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Community Profile: Rolling Hills

November 01, 1996|MAKI BECKER

The founder of Rolling Hills wanted to name the three-square-mile city, tucked away on the tip of the Palos Verdes Peninsula, "Folded Hills." But that was in 1936, after the devastating 1933 Long Beach earthquake that lent grim overtones to anything "folding."

So the city settled for "rolling," although its geological problems have lately been characterized by slippage. The wealthiest town in America, an exclusive gated community that guards its privacy behind gates featuring "no smoking" signs, has a singular menace: a 90-acre wedge of unstable land dubbed the "Flying Triangle," which has, since 1979, moved 100 feet and is still inching its way toward the sea.

But the rest of the city's real estate is only moving up, in value and status. Rolling Hills, where the average selling price of a home is more than $1 million, was founded in 1936 as a dude ranch by landscape architect and developer A.E. Hanson--"the Southern California green thumb" and designer for such luminaries as actors Harold Lloyd, Mary Pickford and Douglas Fairbanks and oilman Edward Doheny.

Hanson's 50-acre ranch was wittily called Rancho Elastico because it began as a simple 1880s bunkhouse and grew into an estate; others say the ranch derived its name from the tents the early ranchers used, which could be moved and enlarged, or stretched, like elastic.

During the Depression, homes on five-acre lots, selling for less than $15,000, were touted as "country homes for city people." Because that was still a bit steep for most, Hanson subdivided an area "for those who must budget their incomes." There, architect Paul R. Williams designed 14 homes, each on 1 1/4 acres and selling for $8,750. Since the community incorporated in 1957 out of fear of being gobbled up by adjacent cities, Rolling Hills' residents, of whom there are fewer than 2,000 living in its 684 homes, have kept up its 23 miles of equesrian trails and 26 miles of tree-lined streets with no sidewalks or street lights.

In 1978, five years after a blaze sparked by fireworks destroyed 13 homes, city officials declared the place a forested area to preserve the rugged wilderness and restore the once-abundant wildlife. That same year, city officials banned any outdoor smoking, making Rolling Hills perhaps the only city in the nation where people can light up only inside their homes. (The rule is based on a Los Angeles County code prohibiting smoking in areas considered to be fire hazards.)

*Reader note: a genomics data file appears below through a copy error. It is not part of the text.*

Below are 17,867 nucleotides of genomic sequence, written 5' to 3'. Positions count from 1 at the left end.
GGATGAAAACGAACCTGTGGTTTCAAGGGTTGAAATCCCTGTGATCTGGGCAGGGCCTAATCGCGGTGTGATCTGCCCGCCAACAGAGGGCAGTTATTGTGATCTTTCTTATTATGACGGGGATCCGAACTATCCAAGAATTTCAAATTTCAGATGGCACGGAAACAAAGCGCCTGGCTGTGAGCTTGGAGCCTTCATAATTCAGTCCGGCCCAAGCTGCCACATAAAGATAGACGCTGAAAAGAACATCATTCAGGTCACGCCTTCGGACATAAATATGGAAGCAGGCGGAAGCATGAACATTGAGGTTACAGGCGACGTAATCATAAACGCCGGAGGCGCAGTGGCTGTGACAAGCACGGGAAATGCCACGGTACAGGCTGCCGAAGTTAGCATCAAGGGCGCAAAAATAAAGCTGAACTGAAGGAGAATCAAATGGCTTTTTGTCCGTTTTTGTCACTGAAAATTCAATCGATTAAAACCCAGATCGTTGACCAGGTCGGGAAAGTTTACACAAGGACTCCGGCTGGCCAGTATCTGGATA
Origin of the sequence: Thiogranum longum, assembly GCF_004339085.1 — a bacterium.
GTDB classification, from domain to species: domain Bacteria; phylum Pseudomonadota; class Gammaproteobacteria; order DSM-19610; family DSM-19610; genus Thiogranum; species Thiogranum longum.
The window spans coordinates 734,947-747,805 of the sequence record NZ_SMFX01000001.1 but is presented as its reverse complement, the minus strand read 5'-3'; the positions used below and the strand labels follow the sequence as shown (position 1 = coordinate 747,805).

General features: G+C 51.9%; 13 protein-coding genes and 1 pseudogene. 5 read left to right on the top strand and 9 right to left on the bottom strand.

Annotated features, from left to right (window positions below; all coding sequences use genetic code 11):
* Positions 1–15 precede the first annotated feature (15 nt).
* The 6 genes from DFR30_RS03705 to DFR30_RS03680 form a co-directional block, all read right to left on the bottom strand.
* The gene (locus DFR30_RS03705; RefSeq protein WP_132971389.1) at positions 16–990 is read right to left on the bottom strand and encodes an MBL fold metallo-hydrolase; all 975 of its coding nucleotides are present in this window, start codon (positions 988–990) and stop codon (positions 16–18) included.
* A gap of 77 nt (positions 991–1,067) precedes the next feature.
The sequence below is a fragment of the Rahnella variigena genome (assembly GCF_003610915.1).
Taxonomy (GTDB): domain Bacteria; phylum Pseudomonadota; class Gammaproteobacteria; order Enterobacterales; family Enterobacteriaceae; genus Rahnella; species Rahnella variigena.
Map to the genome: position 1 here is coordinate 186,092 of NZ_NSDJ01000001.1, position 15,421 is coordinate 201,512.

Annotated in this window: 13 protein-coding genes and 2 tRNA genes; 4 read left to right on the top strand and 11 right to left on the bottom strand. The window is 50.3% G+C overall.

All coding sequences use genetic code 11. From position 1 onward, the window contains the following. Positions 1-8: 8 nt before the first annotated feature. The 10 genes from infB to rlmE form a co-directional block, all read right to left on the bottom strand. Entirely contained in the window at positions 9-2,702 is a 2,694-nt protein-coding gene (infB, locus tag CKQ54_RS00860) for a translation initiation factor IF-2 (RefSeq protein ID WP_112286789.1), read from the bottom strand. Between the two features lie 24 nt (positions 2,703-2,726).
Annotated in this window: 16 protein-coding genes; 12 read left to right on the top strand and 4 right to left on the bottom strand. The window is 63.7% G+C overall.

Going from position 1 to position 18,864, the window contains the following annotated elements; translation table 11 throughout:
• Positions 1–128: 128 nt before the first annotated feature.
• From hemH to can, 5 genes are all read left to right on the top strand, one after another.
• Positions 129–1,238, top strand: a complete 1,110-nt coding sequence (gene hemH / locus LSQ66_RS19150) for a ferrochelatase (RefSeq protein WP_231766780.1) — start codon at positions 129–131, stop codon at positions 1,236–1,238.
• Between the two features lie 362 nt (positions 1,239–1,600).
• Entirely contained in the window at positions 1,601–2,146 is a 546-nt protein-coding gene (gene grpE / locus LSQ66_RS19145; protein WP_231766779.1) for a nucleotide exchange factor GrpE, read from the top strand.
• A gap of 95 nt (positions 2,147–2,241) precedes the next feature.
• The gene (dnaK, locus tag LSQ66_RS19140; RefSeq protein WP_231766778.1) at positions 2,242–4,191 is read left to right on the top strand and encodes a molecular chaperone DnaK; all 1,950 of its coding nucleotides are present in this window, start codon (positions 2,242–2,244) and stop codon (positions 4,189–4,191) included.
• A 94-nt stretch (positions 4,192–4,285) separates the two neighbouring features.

It has been loosely enforced, and until 1994 guards at the city's three gates only warned visitors against smoking during fire season. Then officials sought a crackdown on violators, who could be slapped with a $1,000 fine and up to six months in jail. No one has yet to be prosecuted.

The hilltop town of the rich if not necessarily famous--and that's the way they like it--has neither a bank nor an upscale shopping street. In fact, it has no commerce at all. But it recently earned the distinction of being the wealthiest town in America. The peninsula, with its panoramic Pacific views, was a big winner in Worth magazine's survey, with three nearby cities also on the list of 300.

By the Numbers


Date incorporated: Jan. 24, 1957

Area in square miles: 3

Number of city parks: 0

City employees: 4 fulltime, 3 part time

1996-97 operating budget: $619,154.00


Latino: 4%

White: 84%

Asian: 10%

Black: 1%


Population: 1,871

Households: 637

Average household size: 3

Median age: 45


Median household income: $166,176

Median household income/LA County: $34,965

Median home value: $737,300

Employed (16 and older): 889

Percentage of women employed: 42%

Percentage of men employed: 76%

Self-employed: 141

Car-poolers: 56


Married couple families with children: 31%

Married couple families with no children: 48%

Other types of families: 7%

Nonfamily households: 13%


Total stores: 0

Total employees: 0

Annual sales: $0 million

Source: Claritas Inc. retail figures are for 1995. All other figures are for 1990. Percentages have been rounded to the nearest whole number.

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